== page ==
Owen Plantation House, Bessemer Alabama
Like the nearby Saddler House, the Owen House is a fine example of an important folk house type in 19th Century Alabama. The two story frame structure with an unenclosed central hall or dogtrot is a common variation of what is generally called an "I" house, and represented a high economic and social status. Constructed during the late 1830's by Thomas H. Owen, the house reflects a taste for elegance in the wainscotting which is painted to resemble marble, the shiplapped wall treatment and paneled box columns of the front porch, and the finely executed mantels.
In 1833, the same year that he married Mellissa Saddler, Thomas Owen purchased several acres of land along the Eastern Valley Road and built a small, two-room house. By 1838, he had enlarged his land holdings and begun construction on a larger and finer house. The Owen family was one of the early pioneer families in Jefferson County, having arrived in 1816 from South Carolina, and like the other members of his family, Thomas Owen devoted much of his time to his community and church. A devout Methodist, he was one of the founders of the Pleasant Hill Methodist Church and was instrumental in the establishment of the Pleasant Hill Academy, one of the leading educational institutions in early Jefferson County. In addition to his plantation, Owen operated a small general store in Jonesboro.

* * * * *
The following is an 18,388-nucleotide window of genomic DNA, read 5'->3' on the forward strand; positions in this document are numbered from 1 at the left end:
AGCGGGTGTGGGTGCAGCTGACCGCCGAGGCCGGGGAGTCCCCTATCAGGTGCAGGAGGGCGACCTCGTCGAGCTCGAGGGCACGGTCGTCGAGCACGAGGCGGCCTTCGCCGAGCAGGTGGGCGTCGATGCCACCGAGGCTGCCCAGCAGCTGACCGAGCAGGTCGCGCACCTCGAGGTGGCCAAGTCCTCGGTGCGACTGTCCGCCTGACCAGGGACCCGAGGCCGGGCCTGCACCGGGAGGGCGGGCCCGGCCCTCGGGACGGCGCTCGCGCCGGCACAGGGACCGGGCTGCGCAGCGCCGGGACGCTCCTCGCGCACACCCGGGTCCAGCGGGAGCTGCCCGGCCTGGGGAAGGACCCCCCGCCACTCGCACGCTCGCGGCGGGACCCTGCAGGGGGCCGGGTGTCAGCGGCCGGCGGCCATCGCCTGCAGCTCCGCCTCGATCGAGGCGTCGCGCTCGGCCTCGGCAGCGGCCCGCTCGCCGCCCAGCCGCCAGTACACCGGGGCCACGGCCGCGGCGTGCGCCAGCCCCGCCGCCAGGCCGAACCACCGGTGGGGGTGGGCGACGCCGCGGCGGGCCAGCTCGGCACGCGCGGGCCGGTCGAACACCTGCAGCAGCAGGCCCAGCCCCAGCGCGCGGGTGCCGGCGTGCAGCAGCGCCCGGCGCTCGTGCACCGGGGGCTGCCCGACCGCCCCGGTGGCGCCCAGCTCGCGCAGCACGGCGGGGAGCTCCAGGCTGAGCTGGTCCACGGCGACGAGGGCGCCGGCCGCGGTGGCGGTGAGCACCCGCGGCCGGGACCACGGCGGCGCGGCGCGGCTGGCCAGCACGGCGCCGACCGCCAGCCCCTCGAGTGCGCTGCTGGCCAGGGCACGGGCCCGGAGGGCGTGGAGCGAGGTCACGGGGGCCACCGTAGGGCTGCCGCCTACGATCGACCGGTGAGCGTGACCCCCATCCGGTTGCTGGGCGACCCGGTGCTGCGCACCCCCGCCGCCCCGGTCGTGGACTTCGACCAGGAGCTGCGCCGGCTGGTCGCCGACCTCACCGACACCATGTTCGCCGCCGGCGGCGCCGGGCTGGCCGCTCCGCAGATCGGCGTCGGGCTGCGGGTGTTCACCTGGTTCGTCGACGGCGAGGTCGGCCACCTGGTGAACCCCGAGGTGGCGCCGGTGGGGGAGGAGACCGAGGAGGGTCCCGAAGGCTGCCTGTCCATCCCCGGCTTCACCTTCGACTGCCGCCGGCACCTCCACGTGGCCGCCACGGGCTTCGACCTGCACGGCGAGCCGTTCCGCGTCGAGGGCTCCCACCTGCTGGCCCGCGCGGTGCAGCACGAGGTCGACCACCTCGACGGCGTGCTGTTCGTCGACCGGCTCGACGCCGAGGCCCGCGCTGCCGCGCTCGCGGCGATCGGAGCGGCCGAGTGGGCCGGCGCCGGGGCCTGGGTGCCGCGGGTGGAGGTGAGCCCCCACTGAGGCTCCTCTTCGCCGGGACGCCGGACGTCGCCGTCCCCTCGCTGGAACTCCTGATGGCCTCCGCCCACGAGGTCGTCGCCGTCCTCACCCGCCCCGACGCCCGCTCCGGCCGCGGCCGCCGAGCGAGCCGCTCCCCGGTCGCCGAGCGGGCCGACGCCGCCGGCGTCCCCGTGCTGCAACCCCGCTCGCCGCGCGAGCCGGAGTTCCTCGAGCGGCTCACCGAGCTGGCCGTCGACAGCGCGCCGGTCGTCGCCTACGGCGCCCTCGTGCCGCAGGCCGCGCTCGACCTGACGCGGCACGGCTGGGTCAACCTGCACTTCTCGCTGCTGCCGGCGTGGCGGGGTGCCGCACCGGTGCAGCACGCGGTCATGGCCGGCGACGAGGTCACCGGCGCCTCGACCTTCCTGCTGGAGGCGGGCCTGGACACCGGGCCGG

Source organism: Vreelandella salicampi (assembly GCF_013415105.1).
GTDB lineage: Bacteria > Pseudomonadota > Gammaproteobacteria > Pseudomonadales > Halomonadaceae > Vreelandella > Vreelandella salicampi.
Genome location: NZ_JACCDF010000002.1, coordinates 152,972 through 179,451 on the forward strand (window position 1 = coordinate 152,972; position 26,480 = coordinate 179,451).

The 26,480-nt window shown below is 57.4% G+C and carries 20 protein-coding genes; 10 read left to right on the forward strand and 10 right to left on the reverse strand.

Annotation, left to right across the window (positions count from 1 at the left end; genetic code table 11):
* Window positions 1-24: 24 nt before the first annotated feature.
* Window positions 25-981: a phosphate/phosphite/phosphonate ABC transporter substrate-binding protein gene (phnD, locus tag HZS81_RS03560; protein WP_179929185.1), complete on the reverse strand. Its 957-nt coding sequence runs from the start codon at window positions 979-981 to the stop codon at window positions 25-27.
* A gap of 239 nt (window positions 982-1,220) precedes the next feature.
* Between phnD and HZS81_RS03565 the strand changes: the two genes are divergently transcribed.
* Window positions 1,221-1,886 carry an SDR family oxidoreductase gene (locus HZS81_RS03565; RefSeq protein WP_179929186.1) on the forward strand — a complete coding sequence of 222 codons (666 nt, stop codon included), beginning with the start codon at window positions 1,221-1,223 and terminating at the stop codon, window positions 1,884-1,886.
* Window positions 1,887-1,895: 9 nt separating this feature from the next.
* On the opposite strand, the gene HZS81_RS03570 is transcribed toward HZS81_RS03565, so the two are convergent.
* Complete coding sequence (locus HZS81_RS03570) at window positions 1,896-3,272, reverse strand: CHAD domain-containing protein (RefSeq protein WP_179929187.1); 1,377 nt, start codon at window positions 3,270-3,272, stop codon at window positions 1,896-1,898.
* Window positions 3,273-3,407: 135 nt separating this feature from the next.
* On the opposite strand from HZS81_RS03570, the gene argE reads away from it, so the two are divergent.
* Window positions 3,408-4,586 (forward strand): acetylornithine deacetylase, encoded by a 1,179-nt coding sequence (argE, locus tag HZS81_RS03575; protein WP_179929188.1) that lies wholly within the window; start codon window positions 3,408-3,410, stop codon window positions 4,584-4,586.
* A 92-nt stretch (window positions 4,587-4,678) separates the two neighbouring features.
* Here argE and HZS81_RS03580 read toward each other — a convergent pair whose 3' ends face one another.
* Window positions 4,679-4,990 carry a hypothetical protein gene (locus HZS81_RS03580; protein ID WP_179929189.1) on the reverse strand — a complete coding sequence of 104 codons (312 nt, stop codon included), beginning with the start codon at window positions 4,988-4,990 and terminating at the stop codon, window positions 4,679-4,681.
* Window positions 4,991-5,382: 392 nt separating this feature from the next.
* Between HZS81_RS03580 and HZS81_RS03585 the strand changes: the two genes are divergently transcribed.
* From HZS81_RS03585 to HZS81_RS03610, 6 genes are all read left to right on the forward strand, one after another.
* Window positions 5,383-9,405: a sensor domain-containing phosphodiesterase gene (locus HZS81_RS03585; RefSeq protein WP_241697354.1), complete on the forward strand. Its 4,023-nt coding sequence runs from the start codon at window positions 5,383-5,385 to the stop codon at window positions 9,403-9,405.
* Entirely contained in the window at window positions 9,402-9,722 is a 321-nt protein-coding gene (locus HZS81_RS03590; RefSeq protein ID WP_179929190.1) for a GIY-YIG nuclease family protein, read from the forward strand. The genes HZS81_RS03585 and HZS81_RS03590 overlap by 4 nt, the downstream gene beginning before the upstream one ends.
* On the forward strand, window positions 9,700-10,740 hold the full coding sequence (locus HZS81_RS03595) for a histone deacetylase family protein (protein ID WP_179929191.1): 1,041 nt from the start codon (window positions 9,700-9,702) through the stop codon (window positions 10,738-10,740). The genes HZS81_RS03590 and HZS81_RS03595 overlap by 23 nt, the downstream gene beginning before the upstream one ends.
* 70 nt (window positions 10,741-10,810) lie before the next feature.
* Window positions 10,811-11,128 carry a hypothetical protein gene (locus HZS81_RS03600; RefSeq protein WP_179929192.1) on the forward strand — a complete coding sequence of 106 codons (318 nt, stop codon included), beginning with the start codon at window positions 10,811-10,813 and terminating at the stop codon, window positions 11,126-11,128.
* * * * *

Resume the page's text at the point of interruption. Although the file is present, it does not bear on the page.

During the Civil War, Owen established a small forge to supply iron for the Confederate Government. In partnership with Thomas Williams, he employed an expert iron worker from Tennessee, Thoomas Bratton, to build and operate a small forge one mile south of Tannehill Furnace. The forge, which was missed by Union Forces, continued in operation until June of 1866 when it was destroyed by flooding.
At his death in 1884, Owen willed his house and plantation of over 1000 acres to his son, Rose W. Owen, who operated it for several years until he moved to Elyton, where he engaged in real estate speculation. A successful businessman, Owen was instrumental in the establishment of what is now Birmingham-Southern College, and donated the land for the campus of this prominent Methodist school. Owen continued to use the plantation house as a summer home, and it remained in the family until 1976 when it was donated to the West Jefferson County Historical Society for restoration as a house musuem.